How to configure Openbox for your Linux desktop

This article is part of a special series of 24 days of Linux desktops. The Openbox Linux window manager is light on system resources, easy to configure, and a pleasure to use.
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You may have used the Openbox desktop without knowing it: While Openbox is a great window manager on its own, it also serves as the window manager "engine" for desktop environments like LXDE and LXQT, and it can even manage KDE and GNOME. Aside from being the foundation for several desktops, Openbox is arguably one of the easiest window managers to configure for anyone who doesn't want to learn all the options to put into a config file. By using the obconf menu-based configuration application, all the common preferences can be set just as easily as in a full desktop, like GNOME or KDE.

Installing Openbox

You are likely to find Openbox in the software repository of your Linux distribution, but you can also find it on Openbox.org. If you're already running a different desktop, it's safe to install Openbox on the same system, because Openbox doesn't include any bundled applications aside from a few configuration panels.

After installing it, log out of your current desktop session so you can log into your Openbox desktop. By default, your session manager (KDM, GDM, LightDM, or XDM, depending on your setup) will continue to log you into your previous desktop, so you must override that before logging in.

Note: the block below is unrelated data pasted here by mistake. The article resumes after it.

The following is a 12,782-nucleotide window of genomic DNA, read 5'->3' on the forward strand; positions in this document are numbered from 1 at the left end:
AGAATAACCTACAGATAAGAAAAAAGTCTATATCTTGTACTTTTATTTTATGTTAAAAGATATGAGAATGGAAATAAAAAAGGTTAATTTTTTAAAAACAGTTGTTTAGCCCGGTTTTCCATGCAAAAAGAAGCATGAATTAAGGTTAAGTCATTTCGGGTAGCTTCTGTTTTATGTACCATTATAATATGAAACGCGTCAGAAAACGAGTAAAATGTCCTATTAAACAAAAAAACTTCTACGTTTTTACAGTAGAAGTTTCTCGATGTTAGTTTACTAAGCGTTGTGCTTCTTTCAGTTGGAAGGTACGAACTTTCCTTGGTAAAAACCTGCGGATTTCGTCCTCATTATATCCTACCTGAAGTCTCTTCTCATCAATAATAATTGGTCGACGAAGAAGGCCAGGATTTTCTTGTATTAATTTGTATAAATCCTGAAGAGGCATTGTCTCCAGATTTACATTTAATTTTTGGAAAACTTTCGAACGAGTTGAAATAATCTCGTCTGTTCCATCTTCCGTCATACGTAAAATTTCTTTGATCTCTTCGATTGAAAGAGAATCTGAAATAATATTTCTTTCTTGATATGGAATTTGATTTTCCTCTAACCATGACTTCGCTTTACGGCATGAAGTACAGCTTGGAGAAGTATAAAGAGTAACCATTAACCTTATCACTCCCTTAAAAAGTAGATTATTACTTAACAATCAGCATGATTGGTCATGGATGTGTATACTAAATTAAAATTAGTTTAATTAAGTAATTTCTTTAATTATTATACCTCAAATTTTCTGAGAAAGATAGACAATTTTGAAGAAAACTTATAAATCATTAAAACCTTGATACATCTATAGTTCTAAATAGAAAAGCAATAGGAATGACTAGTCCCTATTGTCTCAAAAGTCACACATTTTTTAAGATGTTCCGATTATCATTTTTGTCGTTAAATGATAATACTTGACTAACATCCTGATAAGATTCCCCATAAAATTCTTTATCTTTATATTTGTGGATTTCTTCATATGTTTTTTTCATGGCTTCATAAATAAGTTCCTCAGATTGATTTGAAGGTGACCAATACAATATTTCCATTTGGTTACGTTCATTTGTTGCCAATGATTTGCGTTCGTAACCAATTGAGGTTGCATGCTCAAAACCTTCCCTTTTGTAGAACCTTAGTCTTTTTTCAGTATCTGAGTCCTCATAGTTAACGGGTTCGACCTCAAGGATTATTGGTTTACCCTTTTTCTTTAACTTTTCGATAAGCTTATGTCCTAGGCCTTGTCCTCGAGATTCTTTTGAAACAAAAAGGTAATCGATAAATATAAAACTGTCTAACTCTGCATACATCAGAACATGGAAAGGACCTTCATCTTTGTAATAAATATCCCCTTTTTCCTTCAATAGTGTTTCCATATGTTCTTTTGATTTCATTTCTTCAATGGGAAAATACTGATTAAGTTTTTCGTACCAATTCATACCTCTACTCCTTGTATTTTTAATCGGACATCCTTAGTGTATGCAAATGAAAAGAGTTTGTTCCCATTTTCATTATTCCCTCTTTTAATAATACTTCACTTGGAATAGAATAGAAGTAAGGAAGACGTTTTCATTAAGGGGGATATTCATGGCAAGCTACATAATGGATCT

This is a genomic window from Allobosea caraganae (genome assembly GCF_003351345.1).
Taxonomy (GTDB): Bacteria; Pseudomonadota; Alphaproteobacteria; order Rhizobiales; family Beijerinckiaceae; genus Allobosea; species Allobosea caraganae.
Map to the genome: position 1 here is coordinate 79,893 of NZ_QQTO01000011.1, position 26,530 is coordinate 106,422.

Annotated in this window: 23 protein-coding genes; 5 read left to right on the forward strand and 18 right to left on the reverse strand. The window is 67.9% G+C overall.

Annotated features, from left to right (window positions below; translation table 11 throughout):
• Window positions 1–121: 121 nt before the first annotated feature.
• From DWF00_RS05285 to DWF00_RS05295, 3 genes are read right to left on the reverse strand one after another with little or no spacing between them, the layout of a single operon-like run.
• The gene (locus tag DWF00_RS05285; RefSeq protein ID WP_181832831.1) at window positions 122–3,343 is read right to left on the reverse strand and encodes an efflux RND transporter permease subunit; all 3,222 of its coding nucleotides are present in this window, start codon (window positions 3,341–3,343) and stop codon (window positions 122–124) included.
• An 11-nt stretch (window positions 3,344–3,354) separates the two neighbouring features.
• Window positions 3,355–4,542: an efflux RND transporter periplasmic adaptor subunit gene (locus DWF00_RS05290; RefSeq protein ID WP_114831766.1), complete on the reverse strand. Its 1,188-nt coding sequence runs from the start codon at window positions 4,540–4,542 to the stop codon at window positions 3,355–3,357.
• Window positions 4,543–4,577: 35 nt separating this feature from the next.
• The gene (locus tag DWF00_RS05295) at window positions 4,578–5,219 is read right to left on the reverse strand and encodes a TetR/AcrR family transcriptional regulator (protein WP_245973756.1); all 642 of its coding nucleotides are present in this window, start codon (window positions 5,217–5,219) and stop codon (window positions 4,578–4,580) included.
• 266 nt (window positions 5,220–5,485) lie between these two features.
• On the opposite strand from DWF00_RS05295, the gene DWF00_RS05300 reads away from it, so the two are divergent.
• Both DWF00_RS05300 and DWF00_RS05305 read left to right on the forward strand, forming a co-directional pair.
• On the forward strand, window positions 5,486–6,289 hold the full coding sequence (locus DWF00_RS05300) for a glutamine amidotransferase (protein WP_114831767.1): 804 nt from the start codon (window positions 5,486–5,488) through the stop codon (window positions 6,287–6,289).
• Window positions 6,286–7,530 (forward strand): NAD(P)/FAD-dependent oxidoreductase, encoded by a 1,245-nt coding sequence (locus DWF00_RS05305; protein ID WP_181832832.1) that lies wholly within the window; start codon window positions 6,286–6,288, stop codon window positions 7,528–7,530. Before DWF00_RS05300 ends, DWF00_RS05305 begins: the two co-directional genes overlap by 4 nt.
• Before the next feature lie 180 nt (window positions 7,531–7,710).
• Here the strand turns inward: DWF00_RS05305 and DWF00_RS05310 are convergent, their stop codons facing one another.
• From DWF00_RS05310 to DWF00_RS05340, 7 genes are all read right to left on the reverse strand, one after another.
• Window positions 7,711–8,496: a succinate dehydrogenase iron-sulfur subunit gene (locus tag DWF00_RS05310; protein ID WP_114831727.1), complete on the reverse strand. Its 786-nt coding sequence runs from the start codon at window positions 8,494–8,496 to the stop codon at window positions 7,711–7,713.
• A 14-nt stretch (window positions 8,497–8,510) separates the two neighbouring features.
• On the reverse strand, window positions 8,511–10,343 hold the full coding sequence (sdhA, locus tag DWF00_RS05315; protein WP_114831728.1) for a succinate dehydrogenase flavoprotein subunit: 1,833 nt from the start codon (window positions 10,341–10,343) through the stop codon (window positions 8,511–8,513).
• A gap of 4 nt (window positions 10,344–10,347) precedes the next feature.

To override it with GDM:

Select your desktop session in GDM

With SDDM:

Select your desktop session with KDM

Configure the Openbox desktop

By default, Openbox includes the obconf application, which you can use to choose and install themes, modify mouse behavior, set desktop preferences, and do much more. You can probably find other configuration applications, like obmenu, in your repository to configure other parts of your window manager.

Openbox Obconf configuration application

Building your own desktop experience is relatively easy. There are little components for all the usual desktop tropes, like stalonetray for a system tray, Tint2 for a taskbar, or Xfce4-panel for nearly anything you can think of. String any set of applications together until you have the open source desktop of your dreams.

Openbox

Why you should use Openbox

Openbox is light on system resources, easy to configure, and a pleasure to use. It pops up in the unlikeliest of places, so it can be a good system to get familiar with. You never know when you'll be in front of a desktop that secretly uses Openbox as its window manager (and won't it be nice that you know how to customize it?). If critical mass and open source appeal to you, open up the Openbox box and get started.

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Seth Kenlon
Seth Kenlon is a UNIX geek, free culture advocate, independent multimedia artist, and D&D nerd. He has worked in the film and computing industry, often at the same time.

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